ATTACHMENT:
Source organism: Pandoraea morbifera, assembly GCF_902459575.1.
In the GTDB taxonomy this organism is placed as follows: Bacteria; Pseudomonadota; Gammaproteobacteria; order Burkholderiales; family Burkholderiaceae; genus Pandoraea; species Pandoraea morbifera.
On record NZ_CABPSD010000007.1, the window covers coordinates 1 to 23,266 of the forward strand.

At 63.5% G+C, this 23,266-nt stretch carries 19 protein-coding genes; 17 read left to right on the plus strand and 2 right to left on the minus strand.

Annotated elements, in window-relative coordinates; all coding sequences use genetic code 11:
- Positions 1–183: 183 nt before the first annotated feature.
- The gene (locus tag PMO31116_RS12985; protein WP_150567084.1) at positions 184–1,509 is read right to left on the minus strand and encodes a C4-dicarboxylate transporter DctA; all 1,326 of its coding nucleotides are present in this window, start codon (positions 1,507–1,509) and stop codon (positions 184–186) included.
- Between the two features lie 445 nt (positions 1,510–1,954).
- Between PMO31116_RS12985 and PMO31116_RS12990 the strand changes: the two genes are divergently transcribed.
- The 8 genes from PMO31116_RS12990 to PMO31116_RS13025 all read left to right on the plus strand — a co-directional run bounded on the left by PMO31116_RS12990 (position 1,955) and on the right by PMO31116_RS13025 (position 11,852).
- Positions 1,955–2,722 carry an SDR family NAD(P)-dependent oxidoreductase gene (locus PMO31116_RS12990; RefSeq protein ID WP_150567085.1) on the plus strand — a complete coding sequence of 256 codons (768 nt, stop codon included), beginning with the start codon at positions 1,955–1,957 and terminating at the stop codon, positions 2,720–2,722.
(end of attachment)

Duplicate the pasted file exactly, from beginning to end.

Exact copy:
Source organism: Pandoraea morbifera, assembly GCF_902459575.1.
In the GTDB taxonomy this organism is placed as follows: Bacteria; Pseudomonadota; Gammaproteobacteria; order Burkholderiales; family Burkholderiaceae; genus Pandoraea; species Pandoraea morbifera.
On record NZ_CABPSD010000007.1, the window covers coordinates 1 to 23,266 of the forward strand.

At 63.5% G+C, this 23,266-nt stretch carries 19 protein-coding genes; 17 read left to right on the plus strand and 2 right to left on the minus strand.

Annotated elements, in window-relative coordinates; all coding sequences use genetic code 11:
- Positions 1–183: 183 nt before the first annotated feature.
- The gene (locus tag PMO31116_RS12985; protein WP_150567084.1) at positions 184–1,509 is read right to left on the minus strand and encodes a C4-dicarboxylate transporter DctA; all 1,326 of its coding nucleotides are present in this window, start codon (positions 1,507–1,509) and stop codon (positions 184–186) included.
- Between the two features lie 445 nt (positions 1,510–1,954).
- Between PMO31116_RS12985 and PMO31116_RS12990 the strand changes: the two genes are divergently transcribed.
- The 8 genes from PMO31116_RS12990 to PMO31116_RS13025 all read left to right on the plus strand — a co-directional run bounded on the left by PMO31116_RS12990 (position 1,955) and on the right by PMO31116_RS13025 (position 11,852).
- Positions 1,955–2,722 carry an SDR family NAD(P)-dependent oxidoreductase gene (locus PMO31116_RS12990; RefSeq protein ID WP_150567085.1) on the plus strand — a complete coding sequence of 256 codons (768 nt, stop codon included), beginning with the start codon at positions 1,955–1,957 and terminating at the stop codon, positions 2,720–2,722.